The cultivation of mindfulness requires periods of focused attention. Many proponents of mindfulness maintain that this is best developed through seated, silent meditation. So, in exploring how to focus the attention, we must first consider our relationship with silence.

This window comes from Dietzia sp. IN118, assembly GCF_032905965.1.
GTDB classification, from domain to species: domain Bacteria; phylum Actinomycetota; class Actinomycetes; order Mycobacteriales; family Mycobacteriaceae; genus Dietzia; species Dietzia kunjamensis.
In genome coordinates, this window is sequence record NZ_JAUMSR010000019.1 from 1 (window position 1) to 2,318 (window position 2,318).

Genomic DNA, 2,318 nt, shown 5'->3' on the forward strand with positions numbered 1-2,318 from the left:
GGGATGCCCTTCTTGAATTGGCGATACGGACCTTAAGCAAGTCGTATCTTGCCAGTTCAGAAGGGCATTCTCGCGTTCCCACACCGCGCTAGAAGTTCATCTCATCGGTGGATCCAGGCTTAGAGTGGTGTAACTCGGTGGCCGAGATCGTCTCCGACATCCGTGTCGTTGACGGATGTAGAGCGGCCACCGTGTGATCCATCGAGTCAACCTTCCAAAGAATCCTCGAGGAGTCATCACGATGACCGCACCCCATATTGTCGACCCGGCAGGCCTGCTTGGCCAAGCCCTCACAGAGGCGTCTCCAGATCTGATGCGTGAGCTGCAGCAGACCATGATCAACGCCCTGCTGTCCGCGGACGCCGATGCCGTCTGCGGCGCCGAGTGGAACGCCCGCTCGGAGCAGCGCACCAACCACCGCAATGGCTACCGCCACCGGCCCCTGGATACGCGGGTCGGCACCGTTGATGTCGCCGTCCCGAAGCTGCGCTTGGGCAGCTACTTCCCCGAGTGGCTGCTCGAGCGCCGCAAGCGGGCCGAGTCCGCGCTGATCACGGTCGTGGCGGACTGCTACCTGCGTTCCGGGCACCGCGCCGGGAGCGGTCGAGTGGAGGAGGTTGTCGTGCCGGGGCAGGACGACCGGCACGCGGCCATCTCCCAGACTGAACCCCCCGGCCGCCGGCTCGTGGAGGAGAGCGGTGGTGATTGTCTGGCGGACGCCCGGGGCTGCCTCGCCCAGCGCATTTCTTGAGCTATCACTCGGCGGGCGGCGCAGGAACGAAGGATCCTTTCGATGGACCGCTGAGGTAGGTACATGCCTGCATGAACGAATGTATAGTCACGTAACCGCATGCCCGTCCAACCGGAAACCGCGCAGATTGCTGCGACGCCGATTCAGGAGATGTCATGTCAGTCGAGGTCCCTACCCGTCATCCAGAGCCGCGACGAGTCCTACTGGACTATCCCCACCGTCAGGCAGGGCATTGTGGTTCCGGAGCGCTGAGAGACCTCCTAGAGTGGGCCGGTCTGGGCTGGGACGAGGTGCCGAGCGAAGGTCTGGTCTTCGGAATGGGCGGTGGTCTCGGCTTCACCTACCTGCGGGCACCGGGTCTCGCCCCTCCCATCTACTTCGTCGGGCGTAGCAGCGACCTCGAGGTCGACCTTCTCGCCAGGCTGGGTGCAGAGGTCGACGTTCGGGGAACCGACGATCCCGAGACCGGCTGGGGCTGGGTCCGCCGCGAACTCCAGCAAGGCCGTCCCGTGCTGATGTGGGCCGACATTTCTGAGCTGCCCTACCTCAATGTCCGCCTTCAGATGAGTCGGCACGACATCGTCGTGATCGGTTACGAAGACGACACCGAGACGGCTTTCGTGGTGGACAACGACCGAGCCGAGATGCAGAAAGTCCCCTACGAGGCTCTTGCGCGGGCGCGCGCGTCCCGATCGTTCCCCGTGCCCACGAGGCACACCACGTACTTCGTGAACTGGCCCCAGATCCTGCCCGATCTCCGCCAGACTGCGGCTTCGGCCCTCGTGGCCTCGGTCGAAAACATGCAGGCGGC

Whether in the center of a city or deep in a forest, the cacophony of sounds around us makes it apparent that true silence is impossible. Composer John Cage wrote music that included long periods of silence. When the musicians stopped playing, concertgoers were quickly confronted with the shuffling, shifting, and coughing sounds in the concert hall. So what is silence? I like to think of it as the absence of intentional sound. Intentional sounds are the things we turn on such as TVs and phones, the words spoken or heard in a conversation we are engaged in, music we make such as humming or tapping, and the noise of tools, keyboards, or other objects we are interacting with. Sounds that remain are unavoidable. So silence is when we are purposefully quiet. For many of us, this can be unsettling.